Hero’s Guide: Blessed are the Caregivers

Men are often known for the important quality of having a protective instinct when it comes to family. Perhaps this harks back to the long-gone days when we stood guard against threats in caves and on the open savannah.

Whatever the origin, we should no longer overlook the male potential for caregiving. Perhaps it does rise from a protective rather than a nurturing source, but that really doesn’t matter. The end result is the same: the urge to preserve the lives of loved ones.

But it isn’t just taking care of the kids and being a heroic husband that matters. You should also do whatever you can to look after your parents as they enter their twilight years.

For most of us, our parents were real-life heroes that are truly unsung, and never wore capes. As they make the sometimes difficult transition into old age, it’s time for us to return the favor.  With ever-increasing lifespans, elderly parents need extra help and support for longer periods. There are many ways you can step up and make life easier for them.

The first step is accepting the often thankless but ultimately fulfilling role of caregiver, just as they did for you.

Health Problems: Persistence Crushes the Chronic

Many health problems will inevitably affect us all, no matter how long we live. Chronic issues are the norm, such as joint issues, heart problems, or even mental disorders.

It’s vital you educate yourself on any issues that arise, because most likely you will have to serve as their medical advocate. Yes, this may involve taking your parents to the hospital, or getting them emergency medical attention when they need it. You have to remember to apply your strength of will and persistence to tackle chronic illness.

Be prepared for unusual health problems that don’t often afflict younger people. For instance, many seniors develop throat problems such as dysphagia. This will require treatment for swallowing issues.

Keep in mind that mental disorders can develop without your parents noticing. In fact, though we’ve made great strides against heart disease and other diseases that creep up on us in old age, we’re not gaining much ground against Alzheimer’s.

Again, education is key: learn the signs of emerging mental issues so you can spot them early.

Keep Them Company

Sometimes all your parents need is a little extra company. Post-retirement life can come with a lot of isolation, and loneliness can be a big problem. Making regular visits goes a long way, and can help prevent depression.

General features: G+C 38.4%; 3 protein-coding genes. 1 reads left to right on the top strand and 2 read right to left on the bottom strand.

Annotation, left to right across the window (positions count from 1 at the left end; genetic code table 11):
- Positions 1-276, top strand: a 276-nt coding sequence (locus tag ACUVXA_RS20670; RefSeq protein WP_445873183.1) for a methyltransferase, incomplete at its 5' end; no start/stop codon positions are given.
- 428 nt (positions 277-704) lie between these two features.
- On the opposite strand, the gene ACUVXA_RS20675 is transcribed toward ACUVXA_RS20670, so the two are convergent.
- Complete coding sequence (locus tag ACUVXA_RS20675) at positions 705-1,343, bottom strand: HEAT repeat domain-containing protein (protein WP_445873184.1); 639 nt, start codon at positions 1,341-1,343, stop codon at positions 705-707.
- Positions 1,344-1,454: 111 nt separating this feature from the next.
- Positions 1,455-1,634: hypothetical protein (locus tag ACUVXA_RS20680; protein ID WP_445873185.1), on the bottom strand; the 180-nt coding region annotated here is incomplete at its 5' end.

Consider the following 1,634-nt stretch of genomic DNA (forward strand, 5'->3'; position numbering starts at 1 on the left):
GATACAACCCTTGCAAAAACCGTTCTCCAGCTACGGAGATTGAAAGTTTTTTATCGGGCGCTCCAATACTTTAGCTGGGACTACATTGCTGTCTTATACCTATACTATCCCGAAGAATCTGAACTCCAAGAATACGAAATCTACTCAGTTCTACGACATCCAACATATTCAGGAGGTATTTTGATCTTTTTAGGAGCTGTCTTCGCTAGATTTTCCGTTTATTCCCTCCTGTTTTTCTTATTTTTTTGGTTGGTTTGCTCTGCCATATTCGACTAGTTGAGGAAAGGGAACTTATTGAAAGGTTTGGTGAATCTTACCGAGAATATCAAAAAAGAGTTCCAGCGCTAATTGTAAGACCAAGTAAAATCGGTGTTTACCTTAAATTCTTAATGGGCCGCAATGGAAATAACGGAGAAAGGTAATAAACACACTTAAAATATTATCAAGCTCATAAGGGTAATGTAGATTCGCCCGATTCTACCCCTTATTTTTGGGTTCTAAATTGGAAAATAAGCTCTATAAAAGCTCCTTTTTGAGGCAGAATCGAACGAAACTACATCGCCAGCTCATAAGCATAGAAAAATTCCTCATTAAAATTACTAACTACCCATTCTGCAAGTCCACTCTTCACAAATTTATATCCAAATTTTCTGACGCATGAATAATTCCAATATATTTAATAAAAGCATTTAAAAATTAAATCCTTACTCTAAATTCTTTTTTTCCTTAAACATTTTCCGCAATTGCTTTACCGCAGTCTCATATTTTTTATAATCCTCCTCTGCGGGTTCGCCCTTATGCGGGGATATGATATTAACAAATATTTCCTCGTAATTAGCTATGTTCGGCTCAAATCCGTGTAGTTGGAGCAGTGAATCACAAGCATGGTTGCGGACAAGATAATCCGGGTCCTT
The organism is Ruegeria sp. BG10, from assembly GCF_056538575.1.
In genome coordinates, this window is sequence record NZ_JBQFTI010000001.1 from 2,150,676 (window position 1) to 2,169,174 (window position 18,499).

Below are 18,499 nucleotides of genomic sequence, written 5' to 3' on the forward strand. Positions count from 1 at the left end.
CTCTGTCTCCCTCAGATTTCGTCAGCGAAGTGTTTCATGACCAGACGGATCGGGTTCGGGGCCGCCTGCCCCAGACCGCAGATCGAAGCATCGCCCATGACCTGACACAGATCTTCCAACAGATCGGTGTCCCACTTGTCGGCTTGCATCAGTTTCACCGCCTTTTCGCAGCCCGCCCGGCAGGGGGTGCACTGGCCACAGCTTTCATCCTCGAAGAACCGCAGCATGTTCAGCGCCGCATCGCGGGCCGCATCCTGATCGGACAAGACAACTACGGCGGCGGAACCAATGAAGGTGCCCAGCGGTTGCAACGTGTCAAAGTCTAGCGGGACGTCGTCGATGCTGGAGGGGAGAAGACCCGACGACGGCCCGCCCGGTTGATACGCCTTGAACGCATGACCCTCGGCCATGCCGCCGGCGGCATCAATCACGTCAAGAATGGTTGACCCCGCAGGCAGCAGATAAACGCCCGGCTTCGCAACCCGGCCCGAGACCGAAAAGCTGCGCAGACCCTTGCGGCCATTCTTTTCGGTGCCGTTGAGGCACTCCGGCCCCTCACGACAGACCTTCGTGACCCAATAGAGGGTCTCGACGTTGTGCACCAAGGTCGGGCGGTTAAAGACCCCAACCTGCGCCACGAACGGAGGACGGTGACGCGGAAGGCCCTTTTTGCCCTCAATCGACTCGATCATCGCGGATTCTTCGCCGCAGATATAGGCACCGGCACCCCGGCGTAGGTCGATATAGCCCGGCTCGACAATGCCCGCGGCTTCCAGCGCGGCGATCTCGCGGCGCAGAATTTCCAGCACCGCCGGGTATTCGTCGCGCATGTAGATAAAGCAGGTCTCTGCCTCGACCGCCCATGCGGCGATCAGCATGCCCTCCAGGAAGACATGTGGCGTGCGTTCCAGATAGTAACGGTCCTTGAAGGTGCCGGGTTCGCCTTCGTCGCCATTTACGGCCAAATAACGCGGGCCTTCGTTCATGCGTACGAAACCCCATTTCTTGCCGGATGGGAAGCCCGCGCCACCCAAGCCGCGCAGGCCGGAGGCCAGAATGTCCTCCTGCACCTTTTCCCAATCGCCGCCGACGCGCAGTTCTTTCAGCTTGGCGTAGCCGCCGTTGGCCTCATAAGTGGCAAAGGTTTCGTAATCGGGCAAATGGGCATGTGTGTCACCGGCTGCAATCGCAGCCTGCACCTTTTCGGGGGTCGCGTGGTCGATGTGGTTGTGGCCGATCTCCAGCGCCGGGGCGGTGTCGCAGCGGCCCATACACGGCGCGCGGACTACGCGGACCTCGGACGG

Try to see your parents as often as you can, guys. Yes, many of us may have beefs with our dads, but it’s time to let go of all that junk. Doing so will not just help his peace of mind, but yours as well.

Spending time is particularly important for parents who have lost their spouse. You may even want to get them a pet to keep them company. But even if both your parents are still around, a quick visit can lift their moods dramatically.

Do More for Them

Studies have shown that nearly half of all seniors have trouble doing daily activities. Try to ease the load for your parents by doing more for them.

You may want to offer to drive them around. You could also assist them with handling their financial matters. Even small things like doing laundry and cleaning for them can be a huge help.

Living Under the Same Roof Again?

If their health becomes a particular problem, you may have to make the difficult decision to either find an assisted living home for your parents, or move them into your own home.

Another potential alternative is to seek in-home assistance for them. It can give them someone to keep them company, handle daily tasks, and help with medical matters.

Who Cares for the Caregiver?

No matter what you decide about their situation, being there for elderly parents can be a particular strain on finances and relationships as well as your own well-being, so no one will fault you for struggling with the issue.

Ultimately, be sure to take care of yourself in the process, as caregivers themselves can experience issues of their own.

Bottom line: don’t become a sacrifice instead of a hero in your effort to care for your loved ones. You may not get the thanks you deserve in the end, but the rewards will outweigh the need for recognition, for sure.

Featured Image Source: Pixabay

One thought on “Hero’s Guide: Blessed are the Caregivers

  1. Pingback: Caregiver Guide: How to Manage Hospital Trips | LIVE THE HERO

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